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federal mandates and programs. we must return flexibility to academic institutions. >> gentleman from california. >> i yield two minutes to the gentleman from california. >> okay, to the gentleman from new jersey mr. holt. >> gentleman from new jersey is recognized for two minutes. >> i thank my friend from california. here, i join the new jersey president's council that represents all of the institutions of higher education in new jersey. join in support of this legislation. as well as the american council on education, which represents 1600 college presidents around the country, in support of this bill. clearly there have been abuses in some businesses and some institutions. and those abuses have to be
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addressed. but, this legislation, i think, makes sure that we go about it in the right way. i would like to quote one of my constituents, she writes, quote, unlike many nations elsewhere in the world the united states has nurtured a vigorous respect for higher education, under such a system america higher education has flourished. but if recent trends continue, they seek to substitute their own judgments about what mission and institution should pursue and how that institution can best achieve that mission, we risk damaging the country's leading institutions. in other words, these are my words, the department's rules strike at the heart of our excellent higher education. but whether these rules are in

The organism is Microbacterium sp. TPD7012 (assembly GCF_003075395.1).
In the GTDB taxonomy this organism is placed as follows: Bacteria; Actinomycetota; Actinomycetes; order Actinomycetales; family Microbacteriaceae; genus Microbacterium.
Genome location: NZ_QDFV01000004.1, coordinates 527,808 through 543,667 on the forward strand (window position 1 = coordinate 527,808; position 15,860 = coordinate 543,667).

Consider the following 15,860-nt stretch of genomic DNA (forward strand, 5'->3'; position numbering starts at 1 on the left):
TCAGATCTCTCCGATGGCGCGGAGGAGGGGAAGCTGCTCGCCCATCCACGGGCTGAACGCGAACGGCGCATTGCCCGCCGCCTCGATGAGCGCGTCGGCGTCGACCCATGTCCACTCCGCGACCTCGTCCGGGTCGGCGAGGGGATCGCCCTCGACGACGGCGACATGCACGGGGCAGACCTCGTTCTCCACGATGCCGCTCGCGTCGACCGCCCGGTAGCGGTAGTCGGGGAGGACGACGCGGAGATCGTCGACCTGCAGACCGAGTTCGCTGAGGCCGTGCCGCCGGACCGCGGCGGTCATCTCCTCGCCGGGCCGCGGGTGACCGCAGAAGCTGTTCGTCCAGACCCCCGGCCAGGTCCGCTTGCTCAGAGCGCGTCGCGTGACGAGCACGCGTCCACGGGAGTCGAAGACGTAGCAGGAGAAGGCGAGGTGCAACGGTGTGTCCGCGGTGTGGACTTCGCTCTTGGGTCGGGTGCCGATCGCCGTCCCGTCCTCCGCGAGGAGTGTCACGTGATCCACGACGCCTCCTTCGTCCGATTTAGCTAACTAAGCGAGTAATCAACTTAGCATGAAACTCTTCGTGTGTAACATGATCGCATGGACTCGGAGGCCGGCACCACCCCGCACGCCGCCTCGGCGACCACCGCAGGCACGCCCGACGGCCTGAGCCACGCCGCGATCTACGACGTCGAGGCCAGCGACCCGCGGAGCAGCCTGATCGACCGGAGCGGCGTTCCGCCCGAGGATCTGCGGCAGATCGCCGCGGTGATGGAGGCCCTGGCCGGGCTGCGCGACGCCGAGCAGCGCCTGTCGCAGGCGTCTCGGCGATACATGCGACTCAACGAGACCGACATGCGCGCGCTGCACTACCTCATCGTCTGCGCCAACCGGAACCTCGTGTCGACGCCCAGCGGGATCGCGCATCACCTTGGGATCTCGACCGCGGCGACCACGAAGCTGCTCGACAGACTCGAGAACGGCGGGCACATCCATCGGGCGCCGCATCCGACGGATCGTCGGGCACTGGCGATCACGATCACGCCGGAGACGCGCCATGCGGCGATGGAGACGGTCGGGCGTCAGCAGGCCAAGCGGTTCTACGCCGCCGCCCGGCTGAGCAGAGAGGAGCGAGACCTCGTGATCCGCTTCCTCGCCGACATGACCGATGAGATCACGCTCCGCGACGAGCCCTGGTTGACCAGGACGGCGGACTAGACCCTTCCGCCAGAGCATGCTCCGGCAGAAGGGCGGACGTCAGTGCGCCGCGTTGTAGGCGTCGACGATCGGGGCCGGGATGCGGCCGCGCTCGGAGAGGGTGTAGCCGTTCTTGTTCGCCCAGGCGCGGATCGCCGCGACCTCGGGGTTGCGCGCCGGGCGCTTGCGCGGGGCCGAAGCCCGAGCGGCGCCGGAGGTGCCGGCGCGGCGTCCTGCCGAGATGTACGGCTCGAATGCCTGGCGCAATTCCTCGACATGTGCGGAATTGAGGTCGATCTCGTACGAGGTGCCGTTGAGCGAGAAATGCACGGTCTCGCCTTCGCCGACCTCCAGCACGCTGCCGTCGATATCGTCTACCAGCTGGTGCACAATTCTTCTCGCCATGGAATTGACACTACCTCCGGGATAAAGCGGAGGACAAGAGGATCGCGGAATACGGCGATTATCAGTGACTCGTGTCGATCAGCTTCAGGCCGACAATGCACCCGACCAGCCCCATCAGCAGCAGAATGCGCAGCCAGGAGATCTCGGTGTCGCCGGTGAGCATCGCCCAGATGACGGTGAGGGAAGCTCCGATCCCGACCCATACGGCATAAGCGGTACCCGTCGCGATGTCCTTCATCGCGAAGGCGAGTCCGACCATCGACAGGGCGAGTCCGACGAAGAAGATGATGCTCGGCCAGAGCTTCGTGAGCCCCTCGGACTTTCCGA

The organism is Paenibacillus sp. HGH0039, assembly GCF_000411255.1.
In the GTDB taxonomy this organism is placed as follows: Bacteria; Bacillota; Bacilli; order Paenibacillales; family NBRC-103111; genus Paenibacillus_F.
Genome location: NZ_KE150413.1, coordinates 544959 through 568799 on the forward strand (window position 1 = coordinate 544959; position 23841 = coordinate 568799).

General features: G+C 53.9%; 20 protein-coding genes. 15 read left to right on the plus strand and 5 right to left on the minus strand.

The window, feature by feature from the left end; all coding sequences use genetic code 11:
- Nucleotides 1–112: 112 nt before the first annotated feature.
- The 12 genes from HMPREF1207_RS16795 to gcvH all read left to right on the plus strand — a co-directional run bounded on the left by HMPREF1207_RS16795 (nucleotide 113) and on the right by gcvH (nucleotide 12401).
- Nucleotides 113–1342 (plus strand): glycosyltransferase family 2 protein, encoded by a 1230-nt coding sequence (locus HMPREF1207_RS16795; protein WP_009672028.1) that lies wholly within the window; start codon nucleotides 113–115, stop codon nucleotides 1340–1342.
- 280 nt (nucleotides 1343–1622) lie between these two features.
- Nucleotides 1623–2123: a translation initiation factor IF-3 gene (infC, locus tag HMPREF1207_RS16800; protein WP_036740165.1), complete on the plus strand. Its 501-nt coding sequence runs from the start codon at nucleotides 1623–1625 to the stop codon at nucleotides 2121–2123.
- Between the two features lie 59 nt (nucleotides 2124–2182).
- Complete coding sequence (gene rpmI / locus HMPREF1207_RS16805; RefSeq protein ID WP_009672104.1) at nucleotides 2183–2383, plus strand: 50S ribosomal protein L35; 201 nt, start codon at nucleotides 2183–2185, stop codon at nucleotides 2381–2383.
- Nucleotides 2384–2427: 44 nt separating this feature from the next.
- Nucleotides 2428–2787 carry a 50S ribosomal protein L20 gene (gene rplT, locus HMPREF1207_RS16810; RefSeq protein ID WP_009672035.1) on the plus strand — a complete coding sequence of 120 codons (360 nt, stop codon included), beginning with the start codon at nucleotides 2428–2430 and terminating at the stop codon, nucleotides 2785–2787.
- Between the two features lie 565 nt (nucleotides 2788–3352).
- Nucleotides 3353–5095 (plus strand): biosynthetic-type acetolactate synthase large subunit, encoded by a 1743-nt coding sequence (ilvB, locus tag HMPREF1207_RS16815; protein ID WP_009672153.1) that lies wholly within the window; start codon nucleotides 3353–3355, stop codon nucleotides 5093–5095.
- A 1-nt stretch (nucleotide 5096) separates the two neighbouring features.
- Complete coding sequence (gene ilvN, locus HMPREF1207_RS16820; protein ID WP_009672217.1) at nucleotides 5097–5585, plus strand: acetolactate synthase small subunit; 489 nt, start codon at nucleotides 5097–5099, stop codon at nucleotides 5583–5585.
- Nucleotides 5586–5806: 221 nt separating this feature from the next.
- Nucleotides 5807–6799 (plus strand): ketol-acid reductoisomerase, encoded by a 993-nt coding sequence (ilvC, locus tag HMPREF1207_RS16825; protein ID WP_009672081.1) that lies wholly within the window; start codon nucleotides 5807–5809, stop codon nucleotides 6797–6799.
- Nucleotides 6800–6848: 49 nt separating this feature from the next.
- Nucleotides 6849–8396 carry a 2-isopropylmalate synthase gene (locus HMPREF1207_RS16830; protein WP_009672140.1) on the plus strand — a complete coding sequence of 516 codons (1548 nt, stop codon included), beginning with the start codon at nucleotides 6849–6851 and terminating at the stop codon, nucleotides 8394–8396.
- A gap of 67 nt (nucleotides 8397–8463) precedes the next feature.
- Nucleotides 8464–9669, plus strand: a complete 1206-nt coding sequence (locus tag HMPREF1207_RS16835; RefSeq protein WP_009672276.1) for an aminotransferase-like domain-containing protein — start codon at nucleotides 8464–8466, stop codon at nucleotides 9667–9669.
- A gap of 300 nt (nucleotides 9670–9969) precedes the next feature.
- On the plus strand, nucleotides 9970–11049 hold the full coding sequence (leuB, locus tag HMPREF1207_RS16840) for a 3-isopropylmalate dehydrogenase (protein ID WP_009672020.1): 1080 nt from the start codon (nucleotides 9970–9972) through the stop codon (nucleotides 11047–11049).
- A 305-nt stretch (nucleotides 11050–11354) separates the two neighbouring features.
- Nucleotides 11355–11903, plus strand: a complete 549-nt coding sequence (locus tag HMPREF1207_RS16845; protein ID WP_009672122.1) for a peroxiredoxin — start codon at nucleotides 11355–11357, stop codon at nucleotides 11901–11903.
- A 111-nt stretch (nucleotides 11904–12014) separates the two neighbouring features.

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effect or not x doesn't matter, if students can't afford to go to college. my amendment to this legislation to require pell grants be maintained at at least the current level of $1500 was not made in order. in new jersey, 213,000 students use pell grants to make college affordable. there's bipartisan agreement on mrs. fox's bill, but unfortunately, this is a partisan matter, the republicans in the house, have three -- may i request -- the republicans in the house have three times approved the budget to slash the maximum pell grant to the slowest since the 1988 it would put college out of reach for thousands of students. i call on the republicans, because this is a partisan matter to protect pell grants. and not roll them back to their
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1998 levels in their budget this year. >> the comments from the house floor, that was congressman rush holt, a democrat from new jersey. before that, michael fits penalty rick. the house today by a vote of 303, 114 passing a bill cancel the department of education bill that college campuses receive state authorization to participate in aid programs. they're scheduled to take effect in july of 2014. ease these restrictions on for-profit college. a statement from the white house saying that the obama administration quote, strongly opposes the house bill and congress should not stop the department of education's programs. in the house of representatives. in chardon, ohio, the judge
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should ordered the 17-year-old suspect in that fatal school shooting held for 17 days. a third victim passing away. david joyce saying at the hearing that the suspect t.j. lane did admit to firing those ten shots at the chardon high school, two other individuals remain hospitalized. but three now have died as a result of the shooting that took place yesterday morning just outside of cleveland, ohio, today on the house floor, the republican from ohio called for a moment of silence. >> speaker, i ask to speak out of order for one minute. >> gentleman's recognized. >> i thank the speaker and my colleagues for their attention, sadly n a set of circumstances that's becoming all too frequt